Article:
For me this certainty gives me hope. It shows me that even when everything else seems to be completely dependent on perception and is subjected to a war of opinions, we do have absolute truth. It is possible. It extends to a hope that we can find objective moral truths about how we live our lives. That we can find objective truths in physiology or in anatomy.
This truth is what has allowed technologies such as block-chain technology to revolutionise the way we think about value transfer. This truth has given us the confidence to develop neural networks within artificial intelligence that delivers us information we can use, purely on the basis of statistical pattern recognition.
Mathematics allows us a glimpse of certainty, a glimpse of truth. And whether you appreciate it or not at the time, the subject gives this to you so that you may have a hold on the world. So that you do not float through eternity wondering what it is real.
Logic and Reason
The second nugget of gold that mathematics offer us is a way of thinking that grounds every other decision that we make in this world. As a devotee of reason myself, this seems fairly self-evident, however I know that this topic is not one that typically comes up around the dinner table and so most of us have never really appreciated its importance and its significance. In mathematics, we learn for the first time - the meta-skills of logic and reason.
We learn what it is to build up an argument for some state of affairs and then use the absolute truth mentioned above to prove that the argument makes sense and can hold up when exposed to the light. Indirectly we learn to gauge what makes for a strong argument and what makes for a weak one. We learn to identify a valid set of assumptions or variables and how to distinguish those from tainted ones. Over time, our minds are fundamentally changed by mathematics as we come to understand how a rational, logical problem-solving method is what is required to find truth.
Again, the context is irrelevant here. The way of thinking that is embodied in our children is what is so powerful. At that age our brains are developing fast and doing everything they can to acclimatise to this strange world that we find ourselves in and the reasoning that you learn when solving mathematics problems is the reasoning that then carries forward to every other part of our lives. It is the foundational mode of rational thought that we hopefully all aspire to and it enables us to communicate, emphathise, collaborate, disagree, debate and create with the other humans that inhabit our space.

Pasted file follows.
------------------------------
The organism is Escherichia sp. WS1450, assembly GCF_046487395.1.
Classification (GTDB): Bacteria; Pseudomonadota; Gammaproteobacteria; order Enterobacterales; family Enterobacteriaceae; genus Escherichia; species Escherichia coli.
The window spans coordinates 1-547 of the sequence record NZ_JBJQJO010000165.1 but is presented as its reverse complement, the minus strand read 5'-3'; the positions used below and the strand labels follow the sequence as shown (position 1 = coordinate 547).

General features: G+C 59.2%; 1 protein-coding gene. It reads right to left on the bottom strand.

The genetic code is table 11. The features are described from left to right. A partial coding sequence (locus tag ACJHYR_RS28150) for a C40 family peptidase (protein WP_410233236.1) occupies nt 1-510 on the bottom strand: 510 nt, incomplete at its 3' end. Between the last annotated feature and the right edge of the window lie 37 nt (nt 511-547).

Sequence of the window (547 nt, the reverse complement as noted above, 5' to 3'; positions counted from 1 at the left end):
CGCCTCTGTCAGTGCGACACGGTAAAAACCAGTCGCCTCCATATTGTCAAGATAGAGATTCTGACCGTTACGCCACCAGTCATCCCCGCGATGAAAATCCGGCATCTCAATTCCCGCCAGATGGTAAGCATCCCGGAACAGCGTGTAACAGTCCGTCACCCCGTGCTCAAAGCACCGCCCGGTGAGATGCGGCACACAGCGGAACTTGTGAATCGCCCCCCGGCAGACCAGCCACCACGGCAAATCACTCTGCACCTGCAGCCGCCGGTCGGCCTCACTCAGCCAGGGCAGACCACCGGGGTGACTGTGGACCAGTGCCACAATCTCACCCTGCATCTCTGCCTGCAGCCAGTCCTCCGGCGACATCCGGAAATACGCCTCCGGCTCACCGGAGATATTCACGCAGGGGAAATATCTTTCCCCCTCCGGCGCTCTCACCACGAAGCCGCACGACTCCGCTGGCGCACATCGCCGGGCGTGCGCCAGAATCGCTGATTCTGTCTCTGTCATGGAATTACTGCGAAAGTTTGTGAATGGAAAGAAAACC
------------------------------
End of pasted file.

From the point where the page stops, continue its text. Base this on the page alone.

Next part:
It is hard to understate the importance of reason in this world. We so desperately need more of it. And mathematics is where it all starts.
Lastly, mathematics gives us a roadmap and a set of tools to go and tackle problems with. I think its safe to say that problem-solving is a skill that is so widely applicable that it often is the thing that sets apart those who succeed and those who don't. It is the skill that has enabled our species to so effectively adapt to our environment and evolve to a point in time where there is truly no limit to the problems that we can solve. Given enough time and resources, the human race will figure it out. Optimistic, I know, but I truly believe it. Problem-solving is Archimedes' lever and we have moved the world with it.
Mathematics is the first subject as a kid where you are given a problem to solve and over time you are given the toolkit needed to do just that. With one equation, a teacher can teach resourcefulness, resilience, focus, lateral thinking, creativity and even empathy. It is the ultimate sandbox through which a child can learn how to tackle something that they don't understand and how they can come out the other side with a piece of absolute truth. It goes hand in hand with the scientific method taught in chemistry, physics, biology and the like. It is such a fundamental building block of the way we think that it applies to every single problem that we face from that moment on.
Mathematics offers us this toolbox and modality in a safe environment, allowing us to practice liberally before we tackle the real problems of the real world. That's special.
So as you can see, I am kind of a nerd with this stuff, so I may have over-indulged. But I hope that I have persuaded you of the fundamental importance of the study of mathematics, independent of trigonometry, calculus, geometry or any of those scary words. It's not about them, I promise. Mathematics changes the way your mind works from the inside. It is everything, in my opinion.
I implore you, when you have kids, do whatever you can do ensure that their mathematical foundation is solid. They may hate you in the moment, they may go through serious struggles and hardships. But I believe they will turn out as better people, and hopefully thank you for it.
Photo Credit: Smoochi